VAN DYKE, Henry J. Quotes
(1822-1891), American clergyman and author
After all, the Bible must be its own argument and defence. The power of it can never be proved unless it is felt. The authority of it can never be supported unless it is manifest. The light of it can never be demonstrated unless it shines.
Christianity requires two things from every man who believes in it: first, to acquire property by just and righteous means, and second, to look not only on his own things, but also on the things of others.
The task and triumph of Christianity is to make men and nations true and just and upright in all their dealings, and to bring all law, as well as all conduct, into subjection and conformity to the law of God.
A clean and sensitive conscience, a steadfast and scrupulous integrity in small things as well as great, is the most valuable of all possessions, to a nation as to an individual.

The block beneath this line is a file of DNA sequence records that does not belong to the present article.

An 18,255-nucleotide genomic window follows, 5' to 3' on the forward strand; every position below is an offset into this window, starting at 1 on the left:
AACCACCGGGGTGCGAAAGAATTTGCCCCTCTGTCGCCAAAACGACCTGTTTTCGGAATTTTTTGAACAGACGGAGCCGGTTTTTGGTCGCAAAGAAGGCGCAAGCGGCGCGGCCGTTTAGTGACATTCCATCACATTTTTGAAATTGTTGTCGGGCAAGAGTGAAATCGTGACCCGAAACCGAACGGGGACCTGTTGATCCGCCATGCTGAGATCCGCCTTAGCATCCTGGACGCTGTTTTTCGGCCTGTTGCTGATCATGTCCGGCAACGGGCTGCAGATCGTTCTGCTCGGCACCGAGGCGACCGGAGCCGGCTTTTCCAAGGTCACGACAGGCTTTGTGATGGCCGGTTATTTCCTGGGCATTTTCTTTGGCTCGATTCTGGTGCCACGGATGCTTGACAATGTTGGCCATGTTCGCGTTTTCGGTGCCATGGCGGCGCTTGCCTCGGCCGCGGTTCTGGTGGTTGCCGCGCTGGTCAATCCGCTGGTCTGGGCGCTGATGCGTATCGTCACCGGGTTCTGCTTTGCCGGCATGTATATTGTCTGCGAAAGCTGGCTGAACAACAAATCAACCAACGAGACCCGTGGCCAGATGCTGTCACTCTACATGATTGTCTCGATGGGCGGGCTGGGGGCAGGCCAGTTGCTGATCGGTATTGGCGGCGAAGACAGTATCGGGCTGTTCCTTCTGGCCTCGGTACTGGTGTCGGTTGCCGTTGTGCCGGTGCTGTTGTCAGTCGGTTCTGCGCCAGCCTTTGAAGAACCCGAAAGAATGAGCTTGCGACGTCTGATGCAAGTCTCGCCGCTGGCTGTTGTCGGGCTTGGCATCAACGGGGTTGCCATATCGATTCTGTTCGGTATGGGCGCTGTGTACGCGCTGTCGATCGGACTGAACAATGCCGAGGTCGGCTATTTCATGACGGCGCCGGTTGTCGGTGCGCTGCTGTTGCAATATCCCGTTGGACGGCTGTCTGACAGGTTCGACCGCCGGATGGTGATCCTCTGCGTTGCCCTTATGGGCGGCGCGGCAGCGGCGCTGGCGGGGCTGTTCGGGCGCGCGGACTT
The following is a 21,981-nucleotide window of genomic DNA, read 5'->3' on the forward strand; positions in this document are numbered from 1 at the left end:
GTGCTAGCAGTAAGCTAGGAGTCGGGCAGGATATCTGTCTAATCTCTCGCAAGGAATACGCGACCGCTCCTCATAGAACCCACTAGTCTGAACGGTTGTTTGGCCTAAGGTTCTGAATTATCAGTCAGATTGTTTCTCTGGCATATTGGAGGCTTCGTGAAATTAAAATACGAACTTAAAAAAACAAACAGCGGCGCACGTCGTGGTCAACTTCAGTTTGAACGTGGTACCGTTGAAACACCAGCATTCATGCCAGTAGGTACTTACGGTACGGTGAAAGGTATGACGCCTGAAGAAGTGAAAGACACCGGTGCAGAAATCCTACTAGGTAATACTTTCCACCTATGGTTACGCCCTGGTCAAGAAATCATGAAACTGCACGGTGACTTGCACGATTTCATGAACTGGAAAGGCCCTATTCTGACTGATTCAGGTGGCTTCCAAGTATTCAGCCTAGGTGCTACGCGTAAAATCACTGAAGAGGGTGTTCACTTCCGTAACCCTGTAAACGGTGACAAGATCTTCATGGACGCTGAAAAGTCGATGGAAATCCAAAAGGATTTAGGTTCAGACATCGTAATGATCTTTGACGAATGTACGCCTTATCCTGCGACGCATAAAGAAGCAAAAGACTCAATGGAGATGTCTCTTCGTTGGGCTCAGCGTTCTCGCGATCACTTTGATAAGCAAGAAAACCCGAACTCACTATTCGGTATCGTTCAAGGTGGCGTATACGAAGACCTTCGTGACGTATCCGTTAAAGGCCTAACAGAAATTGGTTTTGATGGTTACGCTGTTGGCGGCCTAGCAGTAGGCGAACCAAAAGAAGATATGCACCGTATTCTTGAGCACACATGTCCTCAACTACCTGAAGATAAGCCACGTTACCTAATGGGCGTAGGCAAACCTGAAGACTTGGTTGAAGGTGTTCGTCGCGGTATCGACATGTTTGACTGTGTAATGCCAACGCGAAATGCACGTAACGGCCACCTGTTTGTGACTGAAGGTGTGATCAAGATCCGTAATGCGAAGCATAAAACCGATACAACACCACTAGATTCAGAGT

No matter what theory of the origin of government you adopt, if you follow it out to its legitimate conclusions it will bring you face to face with the moral law.
The task and triumph of religion is to make men and nations true and just and upright in all their dealings, and to bring all law as well as all conduct into subjection and conformity to the law of God.